Besides, employers already have a means of providing clean indoor air for employees and patrons alike: air filtration. When Herbie’s Vintage ’72 opened in October, the owners installed air filtration systems in both the bar and private cigar lounge. I was pleasantly surprised by their effectiveness. After a busy night, I leave the restaurant with virtually no smell of smoke in my hair or my clothes.
The elimination of this irritation prompted me to re-evaluate my opinion of air filtration. While legal concerns keep filtration manufacturers from making health claims, their technical specifications demonstrate that their machines not only are highly effective in making indoor air cleaner than outdoor air, but they also filter out such threats as swine or avian flu viruses.
The owner of a private establishment, a “house” if you will, should have the right to offer his guests a place to smoke and to choose the most effective means of cleaning the air. Granting establishments the freedom to purify their air using effective modern technology would allow their owners the opportunity to provide a cleaner working environment for employees and achieve a harmonious balance in accommodating both smoking and non-smoking guests — as Herbie’s has succeeded in doing.
It also would ensure that employees like me are secure in a workplace that is not in jeopardy because of lost revenue that might result from a smoking ban. Loss of livelihood and medical insurance caused by closures and cutbacks surely pose a serious and immediate health risk to hospitality employees. This is a real possibility: research by Federal Reserve economists blames the Illinois smoking ban for a 20 percent decline in casino revenues and holds the Columbia, Mo., smoking ban responsible for an 11 percent decrease in bar revenues. For restaurant workers supporting families, these numbers can mean financial ruin and an actual decline in standard of living.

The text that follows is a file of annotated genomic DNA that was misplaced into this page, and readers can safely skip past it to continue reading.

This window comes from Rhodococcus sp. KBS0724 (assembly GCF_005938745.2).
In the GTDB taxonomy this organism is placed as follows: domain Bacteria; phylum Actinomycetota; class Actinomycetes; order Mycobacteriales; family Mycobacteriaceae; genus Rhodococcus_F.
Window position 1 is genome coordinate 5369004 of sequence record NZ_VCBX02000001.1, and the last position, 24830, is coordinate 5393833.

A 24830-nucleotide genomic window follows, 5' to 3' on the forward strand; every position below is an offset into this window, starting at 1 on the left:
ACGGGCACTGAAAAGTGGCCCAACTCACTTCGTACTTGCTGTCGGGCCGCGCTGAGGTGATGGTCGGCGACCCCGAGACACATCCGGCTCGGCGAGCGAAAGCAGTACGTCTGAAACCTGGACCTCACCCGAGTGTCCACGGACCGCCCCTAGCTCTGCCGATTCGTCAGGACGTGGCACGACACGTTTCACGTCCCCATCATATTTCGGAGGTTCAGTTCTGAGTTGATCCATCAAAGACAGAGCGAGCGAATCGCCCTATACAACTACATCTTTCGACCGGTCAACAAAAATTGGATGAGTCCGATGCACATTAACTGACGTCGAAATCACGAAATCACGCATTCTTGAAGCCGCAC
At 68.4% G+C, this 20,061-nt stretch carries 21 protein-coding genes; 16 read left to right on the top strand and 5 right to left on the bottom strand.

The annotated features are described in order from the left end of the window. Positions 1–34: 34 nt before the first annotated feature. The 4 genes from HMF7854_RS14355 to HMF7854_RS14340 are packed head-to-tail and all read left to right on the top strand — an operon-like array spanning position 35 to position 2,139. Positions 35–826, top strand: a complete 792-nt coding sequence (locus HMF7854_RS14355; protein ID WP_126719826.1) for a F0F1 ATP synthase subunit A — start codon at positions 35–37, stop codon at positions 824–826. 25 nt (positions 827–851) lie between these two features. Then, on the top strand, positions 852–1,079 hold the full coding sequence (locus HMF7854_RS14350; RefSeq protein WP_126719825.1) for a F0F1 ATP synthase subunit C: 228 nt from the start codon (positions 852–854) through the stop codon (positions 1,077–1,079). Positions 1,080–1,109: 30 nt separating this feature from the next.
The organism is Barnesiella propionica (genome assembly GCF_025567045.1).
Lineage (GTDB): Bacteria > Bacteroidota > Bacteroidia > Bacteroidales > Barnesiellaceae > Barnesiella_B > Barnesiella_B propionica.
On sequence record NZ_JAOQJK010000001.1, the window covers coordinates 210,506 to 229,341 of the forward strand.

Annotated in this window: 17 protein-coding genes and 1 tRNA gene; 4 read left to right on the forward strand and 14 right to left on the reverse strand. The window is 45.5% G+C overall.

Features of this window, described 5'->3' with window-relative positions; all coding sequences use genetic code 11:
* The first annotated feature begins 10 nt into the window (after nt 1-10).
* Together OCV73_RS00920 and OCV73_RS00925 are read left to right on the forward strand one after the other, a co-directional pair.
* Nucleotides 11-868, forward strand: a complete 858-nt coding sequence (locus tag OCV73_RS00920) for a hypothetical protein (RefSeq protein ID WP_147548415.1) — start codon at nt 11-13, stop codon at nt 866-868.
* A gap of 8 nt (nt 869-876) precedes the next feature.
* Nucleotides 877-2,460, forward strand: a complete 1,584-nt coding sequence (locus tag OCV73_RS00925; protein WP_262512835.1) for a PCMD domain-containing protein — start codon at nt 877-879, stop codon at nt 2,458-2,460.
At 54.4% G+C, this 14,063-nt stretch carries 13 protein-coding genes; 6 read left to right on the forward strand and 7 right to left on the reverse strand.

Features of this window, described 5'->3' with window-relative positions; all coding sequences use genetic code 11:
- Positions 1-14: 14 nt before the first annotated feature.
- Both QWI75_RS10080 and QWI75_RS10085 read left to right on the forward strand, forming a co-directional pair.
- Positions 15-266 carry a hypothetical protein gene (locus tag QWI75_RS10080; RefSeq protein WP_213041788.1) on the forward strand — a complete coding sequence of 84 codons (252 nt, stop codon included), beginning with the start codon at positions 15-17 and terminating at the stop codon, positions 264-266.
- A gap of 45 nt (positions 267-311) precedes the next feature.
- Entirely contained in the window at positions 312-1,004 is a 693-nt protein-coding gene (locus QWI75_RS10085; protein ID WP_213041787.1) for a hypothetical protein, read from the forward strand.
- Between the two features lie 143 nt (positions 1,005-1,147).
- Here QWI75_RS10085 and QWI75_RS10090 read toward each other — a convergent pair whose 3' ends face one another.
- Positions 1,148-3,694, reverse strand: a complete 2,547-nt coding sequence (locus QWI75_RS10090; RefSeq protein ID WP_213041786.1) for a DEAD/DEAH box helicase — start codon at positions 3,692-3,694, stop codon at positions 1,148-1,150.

As a manager of a St. Louis city restaurant, I want to know that my interests and those of my colleagues truly are being protected. I am not alone in my concern. St. Louis County Executive Charlie A. Dooley, the Missouri Restaurant Association and the Independent Restaurant and Tavern Owners Association of Greater St. Louis all have opposed a city and county smoking ban in order to avert the grave potential economic damage of such a restriction.
It is clear to many people that a smoking ban would be an unnecessary and intrusive measure, one that would achieve the opposite of its original intent. Instead of protecting workers, it would hurt them. Government exists to safeguard the lives, freedom and self-determination of its citizens. St. Louis would thus do well to live up to its good name and look out for all its citizens.
Yvonne Angieri is a St. Louis University student who manages two area restaurants.